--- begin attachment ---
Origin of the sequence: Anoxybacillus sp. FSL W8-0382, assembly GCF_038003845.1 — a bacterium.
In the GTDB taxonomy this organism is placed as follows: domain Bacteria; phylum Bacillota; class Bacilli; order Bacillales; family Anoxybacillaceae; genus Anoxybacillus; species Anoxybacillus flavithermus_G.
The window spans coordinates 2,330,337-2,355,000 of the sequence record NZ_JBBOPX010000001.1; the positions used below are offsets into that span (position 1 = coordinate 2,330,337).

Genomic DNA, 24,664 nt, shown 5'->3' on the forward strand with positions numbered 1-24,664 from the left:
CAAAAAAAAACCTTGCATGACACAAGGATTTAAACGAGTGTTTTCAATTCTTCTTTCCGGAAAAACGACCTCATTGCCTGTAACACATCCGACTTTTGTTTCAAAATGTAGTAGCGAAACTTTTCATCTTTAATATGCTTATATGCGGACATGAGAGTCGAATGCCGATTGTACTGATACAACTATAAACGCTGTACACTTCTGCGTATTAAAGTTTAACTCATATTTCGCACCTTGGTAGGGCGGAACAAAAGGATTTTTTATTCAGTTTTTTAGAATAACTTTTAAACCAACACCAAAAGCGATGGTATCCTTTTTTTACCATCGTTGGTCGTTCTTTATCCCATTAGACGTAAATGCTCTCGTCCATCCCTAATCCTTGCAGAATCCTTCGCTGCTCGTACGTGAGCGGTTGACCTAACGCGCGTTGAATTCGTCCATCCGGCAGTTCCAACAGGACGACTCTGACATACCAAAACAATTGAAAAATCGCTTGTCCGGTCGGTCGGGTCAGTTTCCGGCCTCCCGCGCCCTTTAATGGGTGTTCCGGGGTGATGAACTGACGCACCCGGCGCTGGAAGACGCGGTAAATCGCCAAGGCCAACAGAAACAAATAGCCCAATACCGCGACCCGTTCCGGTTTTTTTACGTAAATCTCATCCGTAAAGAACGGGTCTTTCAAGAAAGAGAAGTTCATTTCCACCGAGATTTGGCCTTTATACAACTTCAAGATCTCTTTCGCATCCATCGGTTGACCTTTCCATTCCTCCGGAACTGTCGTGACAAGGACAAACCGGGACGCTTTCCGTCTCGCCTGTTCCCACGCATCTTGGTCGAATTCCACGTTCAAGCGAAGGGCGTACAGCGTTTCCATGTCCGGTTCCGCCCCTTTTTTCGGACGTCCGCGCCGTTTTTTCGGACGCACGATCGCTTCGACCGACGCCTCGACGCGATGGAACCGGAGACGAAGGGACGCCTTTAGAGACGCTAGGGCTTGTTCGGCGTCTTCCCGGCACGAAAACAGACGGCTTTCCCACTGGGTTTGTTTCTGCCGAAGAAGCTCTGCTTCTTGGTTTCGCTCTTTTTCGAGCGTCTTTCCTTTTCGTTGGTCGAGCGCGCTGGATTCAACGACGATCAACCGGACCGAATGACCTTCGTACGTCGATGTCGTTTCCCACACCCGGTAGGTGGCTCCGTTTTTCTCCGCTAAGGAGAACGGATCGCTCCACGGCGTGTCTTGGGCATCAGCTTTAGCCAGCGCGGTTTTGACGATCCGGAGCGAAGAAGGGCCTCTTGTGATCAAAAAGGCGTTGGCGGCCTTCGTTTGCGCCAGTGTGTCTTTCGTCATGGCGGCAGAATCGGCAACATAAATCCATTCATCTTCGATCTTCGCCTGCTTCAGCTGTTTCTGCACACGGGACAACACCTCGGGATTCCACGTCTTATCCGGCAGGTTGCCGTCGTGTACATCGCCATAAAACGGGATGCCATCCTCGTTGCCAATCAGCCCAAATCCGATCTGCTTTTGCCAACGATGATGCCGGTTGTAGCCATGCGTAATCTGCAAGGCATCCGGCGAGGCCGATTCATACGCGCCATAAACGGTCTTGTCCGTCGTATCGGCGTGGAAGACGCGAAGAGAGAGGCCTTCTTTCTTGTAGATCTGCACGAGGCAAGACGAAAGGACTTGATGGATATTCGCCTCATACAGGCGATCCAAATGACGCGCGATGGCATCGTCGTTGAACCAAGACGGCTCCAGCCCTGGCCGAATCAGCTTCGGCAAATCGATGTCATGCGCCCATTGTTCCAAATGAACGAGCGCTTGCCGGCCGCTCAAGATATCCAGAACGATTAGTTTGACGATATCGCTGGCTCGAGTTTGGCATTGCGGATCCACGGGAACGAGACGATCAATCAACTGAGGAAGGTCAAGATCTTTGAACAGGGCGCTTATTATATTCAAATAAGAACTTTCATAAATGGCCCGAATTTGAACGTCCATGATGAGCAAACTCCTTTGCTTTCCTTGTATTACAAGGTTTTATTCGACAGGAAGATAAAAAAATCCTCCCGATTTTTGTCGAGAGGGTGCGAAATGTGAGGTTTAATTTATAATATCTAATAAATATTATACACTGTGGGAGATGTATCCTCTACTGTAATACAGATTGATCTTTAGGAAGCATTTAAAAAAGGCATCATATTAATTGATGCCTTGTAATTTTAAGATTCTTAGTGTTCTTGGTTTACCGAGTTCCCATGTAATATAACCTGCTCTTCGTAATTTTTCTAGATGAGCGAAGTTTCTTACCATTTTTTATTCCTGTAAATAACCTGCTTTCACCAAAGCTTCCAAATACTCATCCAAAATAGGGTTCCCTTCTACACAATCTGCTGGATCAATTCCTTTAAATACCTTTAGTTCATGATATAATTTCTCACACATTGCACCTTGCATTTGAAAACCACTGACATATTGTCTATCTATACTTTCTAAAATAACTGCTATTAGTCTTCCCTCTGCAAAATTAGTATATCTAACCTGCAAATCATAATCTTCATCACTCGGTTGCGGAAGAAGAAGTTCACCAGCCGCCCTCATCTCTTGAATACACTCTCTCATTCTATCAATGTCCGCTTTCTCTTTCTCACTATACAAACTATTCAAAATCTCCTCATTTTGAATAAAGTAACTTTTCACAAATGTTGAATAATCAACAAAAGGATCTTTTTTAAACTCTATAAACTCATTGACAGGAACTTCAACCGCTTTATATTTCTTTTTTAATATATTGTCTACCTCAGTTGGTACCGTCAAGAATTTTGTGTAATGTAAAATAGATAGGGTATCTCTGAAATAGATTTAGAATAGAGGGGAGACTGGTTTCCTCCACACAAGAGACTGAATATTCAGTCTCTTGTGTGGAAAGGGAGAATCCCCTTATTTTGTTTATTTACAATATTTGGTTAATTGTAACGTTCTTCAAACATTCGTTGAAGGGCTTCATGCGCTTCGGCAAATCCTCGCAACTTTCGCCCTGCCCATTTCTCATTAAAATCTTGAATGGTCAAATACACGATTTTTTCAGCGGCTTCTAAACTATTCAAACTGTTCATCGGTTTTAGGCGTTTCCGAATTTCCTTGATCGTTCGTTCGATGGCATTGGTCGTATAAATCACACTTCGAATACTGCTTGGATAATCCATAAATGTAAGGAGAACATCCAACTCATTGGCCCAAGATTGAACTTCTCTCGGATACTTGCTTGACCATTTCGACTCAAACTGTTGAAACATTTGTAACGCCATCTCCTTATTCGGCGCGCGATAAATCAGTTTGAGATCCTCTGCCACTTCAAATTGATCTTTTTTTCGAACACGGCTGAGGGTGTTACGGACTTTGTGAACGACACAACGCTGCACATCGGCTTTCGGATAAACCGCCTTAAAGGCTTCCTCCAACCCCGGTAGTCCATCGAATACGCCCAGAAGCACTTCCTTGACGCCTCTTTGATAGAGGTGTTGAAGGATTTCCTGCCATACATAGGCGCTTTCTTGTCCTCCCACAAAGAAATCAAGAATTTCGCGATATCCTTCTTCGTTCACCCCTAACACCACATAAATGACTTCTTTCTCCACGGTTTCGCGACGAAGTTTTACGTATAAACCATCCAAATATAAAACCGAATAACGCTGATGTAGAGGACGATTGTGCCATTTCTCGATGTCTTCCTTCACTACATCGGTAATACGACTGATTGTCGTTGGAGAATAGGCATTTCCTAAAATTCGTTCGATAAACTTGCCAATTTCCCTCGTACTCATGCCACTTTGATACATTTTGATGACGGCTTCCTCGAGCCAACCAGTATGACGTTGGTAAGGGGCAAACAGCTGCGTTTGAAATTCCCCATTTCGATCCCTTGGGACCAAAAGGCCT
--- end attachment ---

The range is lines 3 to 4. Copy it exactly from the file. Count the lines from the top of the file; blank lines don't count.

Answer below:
The window spans coordinates 2,330,337-2,355,000 of the sequence record NZ_JBBOPX010000001.1; the positions used below are offsets into that span (position 1 = coordinate 2,330,337).

Genomic DNA, 24,664 nt, shown 5'->3' on the forward strand with positions numbered 1-24,664 from the left: